When you enter the main installation, Hedonic Reversal, for Rodrigo Valenzuela's new exhibit, Future Ruins, at the Frye Art Museum, you will feel a little uneasy. At least I did. And I spent the day wondering why. Night came, and I went to sleep. Morning arrived, and I awoke from a strange dream about my father's house being demolished. This was not his real house, of course, but the house I return to in my dreams. I have several such places in what can only be described as my unconscious city. Homes, apartments, factories, classrooms I revisit, where I interact with the dead and the living. I have been returning to one such factory (it produces bedsprings) since 1988, and to my father's house (which is not really a house but more a cottage at the back of one) since 2010. But the night after I walked through Hedonic Reversal and absorbed its beautifully stark images, alien graffiti, and surrounding scaffolds, the dream house was gone, and all that remained was rubble and a ground covered with the tracks of massive trucks and bulldozers. What had happened? Was this the end of my period of grieving? My father has been dead for five years.
It eventually occurred to me that Valenzuela's installation represents a site of destruction and construction. Something has been torn down—a tower or perhaps a whole city—and something new is being built. All that's missing from the installation are the tracks of boots and heavy-duty vehicles. Weirdly enough, the construction of the human world requires machinery and activities that are much larger, much more powerful than ordinary humans. Monsters appear to make our apartments, offices, and garages. This is the feeling one gets whenever passing one of the many construction sites on Capitol Hill or South Lake Union. All of that loud banging, building, bulldozing could crush you in an instant. It's not hard to imagine an accidental chunk of concrete falling and making mincemeat of your head, or the sudden blast of a welder's torch making toast of your clothes, or the boom of an excavator swinging the wrong way and its iron shovel making a pancake of your flesh and bones. We walk under scaffolds in the hope they do not collapse on us. And later, when the buildings are complete and the scaffolds are gone, the politics of construction become invisible.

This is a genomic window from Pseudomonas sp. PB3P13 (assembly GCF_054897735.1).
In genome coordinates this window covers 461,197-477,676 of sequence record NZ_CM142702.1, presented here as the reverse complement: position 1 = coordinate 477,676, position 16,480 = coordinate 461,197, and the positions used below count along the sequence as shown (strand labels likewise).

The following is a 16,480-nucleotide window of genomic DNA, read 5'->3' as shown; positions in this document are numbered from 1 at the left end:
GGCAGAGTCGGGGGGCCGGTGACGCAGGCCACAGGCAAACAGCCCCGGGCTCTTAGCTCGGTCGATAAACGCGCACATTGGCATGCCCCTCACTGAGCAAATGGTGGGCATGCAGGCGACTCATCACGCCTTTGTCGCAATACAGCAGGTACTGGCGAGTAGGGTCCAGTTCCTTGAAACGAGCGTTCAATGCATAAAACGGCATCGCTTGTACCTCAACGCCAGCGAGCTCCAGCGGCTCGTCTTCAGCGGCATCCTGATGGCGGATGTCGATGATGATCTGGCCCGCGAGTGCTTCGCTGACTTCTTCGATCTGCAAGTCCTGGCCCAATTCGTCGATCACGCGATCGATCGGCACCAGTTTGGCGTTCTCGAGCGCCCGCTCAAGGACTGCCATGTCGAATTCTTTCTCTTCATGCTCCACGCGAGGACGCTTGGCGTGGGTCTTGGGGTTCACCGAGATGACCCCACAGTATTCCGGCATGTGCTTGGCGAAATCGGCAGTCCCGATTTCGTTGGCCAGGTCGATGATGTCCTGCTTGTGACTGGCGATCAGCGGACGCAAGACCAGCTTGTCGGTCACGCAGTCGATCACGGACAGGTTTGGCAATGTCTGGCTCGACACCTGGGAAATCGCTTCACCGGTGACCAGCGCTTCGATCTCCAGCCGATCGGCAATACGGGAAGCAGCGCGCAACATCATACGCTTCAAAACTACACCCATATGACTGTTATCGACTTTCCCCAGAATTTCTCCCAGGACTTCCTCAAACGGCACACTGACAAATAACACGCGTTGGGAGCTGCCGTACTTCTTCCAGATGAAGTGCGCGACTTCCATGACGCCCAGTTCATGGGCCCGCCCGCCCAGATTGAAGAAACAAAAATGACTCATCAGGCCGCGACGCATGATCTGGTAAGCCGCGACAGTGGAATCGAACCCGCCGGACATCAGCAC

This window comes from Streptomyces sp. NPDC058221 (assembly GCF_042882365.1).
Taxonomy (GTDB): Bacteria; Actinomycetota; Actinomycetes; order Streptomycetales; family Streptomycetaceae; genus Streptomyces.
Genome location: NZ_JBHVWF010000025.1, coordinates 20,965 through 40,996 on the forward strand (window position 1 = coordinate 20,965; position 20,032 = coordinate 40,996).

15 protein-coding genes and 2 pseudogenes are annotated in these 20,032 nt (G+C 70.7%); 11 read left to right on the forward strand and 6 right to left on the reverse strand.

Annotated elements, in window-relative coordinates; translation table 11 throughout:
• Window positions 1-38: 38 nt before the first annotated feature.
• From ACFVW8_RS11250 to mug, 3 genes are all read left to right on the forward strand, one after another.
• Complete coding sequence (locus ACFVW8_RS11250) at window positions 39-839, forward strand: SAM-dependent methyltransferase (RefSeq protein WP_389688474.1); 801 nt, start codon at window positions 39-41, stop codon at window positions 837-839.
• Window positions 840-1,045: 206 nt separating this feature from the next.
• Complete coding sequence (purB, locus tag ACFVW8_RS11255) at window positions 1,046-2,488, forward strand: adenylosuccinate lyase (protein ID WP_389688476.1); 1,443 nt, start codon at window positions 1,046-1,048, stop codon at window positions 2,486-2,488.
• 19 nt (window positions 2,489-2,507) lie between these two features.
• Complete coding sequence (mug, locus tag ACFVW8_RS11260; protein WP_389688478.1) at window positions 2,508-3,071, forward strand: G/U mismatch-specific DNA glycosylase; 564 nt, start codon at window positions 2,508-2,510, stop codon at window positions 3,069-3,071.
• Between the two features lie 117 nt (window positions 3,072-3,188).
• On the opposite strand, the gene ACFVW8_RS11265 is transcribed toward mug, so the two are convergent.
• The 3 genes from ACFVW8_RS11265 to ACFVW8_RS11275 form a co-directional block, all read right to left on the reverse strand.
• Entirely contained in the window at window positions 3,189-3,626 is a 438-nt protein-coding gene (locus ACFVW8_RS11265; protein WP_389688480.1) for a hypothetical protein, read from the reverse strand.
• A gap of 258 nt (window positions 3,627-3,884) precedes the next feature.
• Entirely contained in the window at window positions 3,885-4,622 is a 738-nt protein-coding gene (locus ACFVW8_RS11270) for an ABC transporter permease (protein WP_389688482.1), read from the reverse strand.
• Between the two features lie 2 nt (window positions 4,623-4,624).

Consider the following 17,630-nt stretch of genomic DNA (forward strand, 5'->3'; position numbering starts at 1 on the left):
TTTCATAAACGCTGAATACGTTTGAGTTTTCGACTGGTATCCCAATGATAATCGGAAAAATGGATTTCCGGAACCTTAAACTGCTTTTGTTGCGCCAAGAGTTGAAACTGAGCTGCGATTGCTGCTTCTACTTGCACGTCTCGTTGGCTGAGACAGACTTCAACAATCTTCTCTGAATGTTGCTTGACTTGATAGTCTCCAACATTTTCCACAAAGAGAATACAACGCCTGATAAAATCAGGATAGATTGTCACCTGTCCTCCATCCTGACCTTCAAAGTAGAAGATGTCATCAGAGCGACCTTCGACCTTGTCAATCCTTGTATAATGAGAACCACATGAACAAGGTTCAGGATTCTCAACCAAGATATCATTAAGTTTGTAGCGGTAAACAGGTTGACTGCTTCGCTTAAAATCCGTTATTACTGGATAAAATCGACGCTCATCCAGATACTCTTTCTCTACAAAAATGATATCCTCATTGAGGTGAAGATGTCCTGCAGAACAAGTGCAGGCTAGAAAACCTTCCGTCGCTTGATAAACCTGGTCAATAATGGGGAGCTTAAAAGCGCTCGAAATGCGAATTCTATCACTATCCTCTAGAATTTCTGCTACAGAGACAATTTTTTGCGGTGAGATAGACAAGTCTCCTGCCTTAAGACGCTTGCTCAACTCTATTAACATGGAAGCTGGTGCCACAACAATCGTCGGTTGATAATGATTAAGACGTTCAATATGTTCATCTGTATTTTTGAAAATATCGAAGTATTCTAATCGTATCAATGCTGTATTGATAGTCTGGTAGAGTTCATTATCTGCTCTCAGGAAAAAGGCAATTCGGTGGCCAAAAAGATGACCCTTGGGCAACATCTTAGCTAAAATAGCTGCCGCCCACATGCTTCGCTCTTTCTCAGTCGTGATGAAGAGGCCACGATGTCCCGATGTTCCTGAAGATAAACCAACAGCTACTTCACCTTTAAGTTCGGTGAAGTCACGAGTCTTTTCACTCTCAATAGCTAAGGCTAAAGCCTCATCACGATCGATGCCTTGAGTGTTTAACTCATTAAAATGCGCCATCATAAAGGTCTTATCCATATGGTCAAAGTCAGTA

The American Marxist cultural critic Fredric Jameson once pointed out that the 19th-century German philosopher Hegel was obsessed with what Hegel called "externalization"—human activity in the form of labor. I see the same obsession in the work of Valenzuela, who was born in Chile in 1982, was raised in a working-class family, entered the US illegally nine years ago, graduated with an MFA from the University of Washington in 2012, won a Stranger Genius Award for art in 2013, got a huge grant ($25,000) from Artist Trust in 2014, and is in the middle of a two-year residency at the Museum of Fine Arts, Houston (Future Ruins is his first major exhibit in our city). In photograph after photograph, and film after film, we see humans altering their environment. The metabolic and imaginative interaction between humans and nature is Valenzuela's zone of inquiry. This is why his art can only be political. Work is always done for something, and certain kinds of work are only done by certain kinds of people. Also, in the US, many humans have no other status than their jobs. This is the class of workers who occupy his little cinema. They are not citizens but what I call inhabitants. Citizens have rights, can vote, receive assistance from the government, and so on. But inhabitants have nothing but a low-wage job. And yet, the inhabitants we see in the video El Sisifo (humans cleaning a football stadium) or Maria TV (maids paid to perform a soap opera they have written) are more political than the average citizen, even without state representation.
"The scaffolds are the buildings that the worker really experiences," Valenzuela tells me. "They are as big as the one that is being built. Without any engineering knowledge, the scaffolding has a weird relationship between those who build it and who will eventually live in the 'real' building. They also support the life of those who are building. We put so much trust in scaffolds, but look at who makes them. They're paid very little and are soon forgotten." We are sitting at a table in the Frye's cafeteria. Winter light is falling through the window. He is explaining the importance of the scaffolds in Hedonic Reversal, his boldest work to date. (The title means a pain that becomes pleasurable.)
It was not easy for art curators to find scaffolds in this city. They are in high demand because we are in the midst of the biggest construction boom in Seattle's history (or at least since the entire city was rebuilt after the fire of 1889). They're also not cheap—the ones in the exhibit are said to have cost $7,000 to rent—and a lot of work went into setting them up. I think this is the key to Hedonic Reversal (its images, its wonderful chaos of marks and signs, its network of iron bars): The show is not just about work, it's also the product of work.